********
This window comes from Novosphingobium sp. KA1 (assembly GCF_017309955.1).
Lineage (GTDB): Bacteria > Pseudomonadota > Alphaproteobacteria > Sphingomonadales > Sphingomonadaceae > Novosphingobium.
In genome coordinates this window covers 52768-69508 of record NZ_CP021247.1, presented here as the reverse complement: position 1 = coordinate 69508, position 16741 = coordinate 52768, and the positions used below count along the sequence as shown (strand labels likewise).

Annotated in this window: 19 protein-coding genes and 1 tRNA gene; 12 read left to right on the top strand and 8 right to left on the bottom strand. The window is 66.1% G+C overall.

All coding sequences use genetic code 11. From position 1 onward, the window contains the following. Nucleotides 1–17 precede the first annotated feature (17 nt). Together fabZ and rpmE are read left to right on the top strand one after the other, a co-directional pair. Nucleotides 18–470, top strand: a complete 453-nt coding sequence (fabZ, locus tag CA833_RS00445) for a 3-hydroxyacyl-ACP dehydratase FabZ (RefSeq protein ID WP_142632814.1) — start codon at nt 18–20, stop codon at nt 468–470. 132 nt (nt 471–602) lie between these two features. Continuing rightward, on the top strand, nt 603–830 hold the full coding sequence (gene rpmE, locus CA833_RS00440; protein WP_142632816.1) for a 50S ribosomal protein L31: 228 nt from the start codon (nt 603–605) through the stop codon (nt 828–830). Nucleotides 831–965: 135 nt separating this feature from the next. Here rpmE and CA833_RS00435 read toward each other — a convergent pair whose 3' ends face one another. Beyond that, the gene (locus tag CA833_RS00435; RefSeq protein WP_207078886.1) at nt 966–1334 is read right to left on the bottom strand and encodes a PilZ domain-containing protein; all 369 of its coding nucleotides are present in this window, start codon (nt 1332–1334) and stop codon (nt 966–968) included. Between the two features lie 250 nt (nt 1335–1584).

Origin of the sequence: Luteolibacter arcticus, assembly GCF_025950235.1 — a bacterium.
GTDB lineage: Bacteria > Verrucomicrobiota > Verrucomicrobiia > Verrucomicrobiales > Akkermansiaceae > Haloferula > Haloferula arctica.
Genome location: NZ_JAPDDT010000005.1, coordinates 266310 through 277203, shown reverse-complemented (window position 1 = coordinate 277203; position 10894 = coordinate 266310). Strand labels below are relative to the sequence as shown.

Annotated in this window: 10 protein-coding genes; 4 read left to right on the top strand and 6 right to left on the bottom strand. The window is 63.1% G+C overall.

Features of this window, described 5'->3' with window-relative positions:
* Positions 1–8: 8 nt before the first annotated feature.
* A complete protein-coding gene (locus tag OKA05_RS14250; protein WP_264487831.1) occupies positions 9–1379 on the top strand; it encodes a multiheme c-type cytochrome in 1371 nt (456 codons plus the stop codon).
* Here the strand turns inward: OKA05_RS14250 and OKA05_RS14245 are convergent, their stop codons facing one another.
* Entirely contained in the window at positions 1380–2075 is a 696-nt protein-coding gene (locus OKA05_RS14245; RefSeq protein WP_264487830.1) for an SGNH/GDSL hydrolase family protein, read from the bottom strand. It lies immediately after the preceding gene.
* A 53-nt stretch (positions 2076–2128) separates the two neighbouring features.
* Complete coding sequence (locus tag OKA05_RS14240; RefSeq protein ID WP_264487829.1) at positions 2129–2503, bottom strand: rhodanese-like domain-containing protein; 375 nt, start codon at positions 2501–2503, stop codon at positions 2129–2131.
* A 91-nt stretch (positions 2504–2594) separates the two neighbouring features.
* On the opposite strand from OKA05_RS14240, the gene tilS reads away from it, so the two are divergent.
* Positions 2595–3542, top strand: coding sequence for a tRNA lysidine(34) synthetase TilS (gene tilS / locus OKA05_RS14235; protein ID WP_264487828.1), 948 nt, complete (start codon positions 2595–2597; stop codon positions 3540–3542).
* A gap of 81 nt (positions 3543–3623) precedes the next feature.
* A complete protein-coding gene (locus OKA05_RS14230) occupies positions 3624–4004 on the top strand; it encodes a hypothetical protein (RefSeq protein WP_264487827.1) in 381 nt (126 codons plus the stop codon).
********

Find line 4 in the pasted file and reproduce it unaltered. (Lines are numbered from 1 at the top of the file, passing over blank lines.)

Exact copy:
Annotated in this window: 19 protein-coding genes and 1 tRNA gene; 12 read left to right on the top strand and 8 right to left on the bottom strand. The window is 66.1% G+C overall.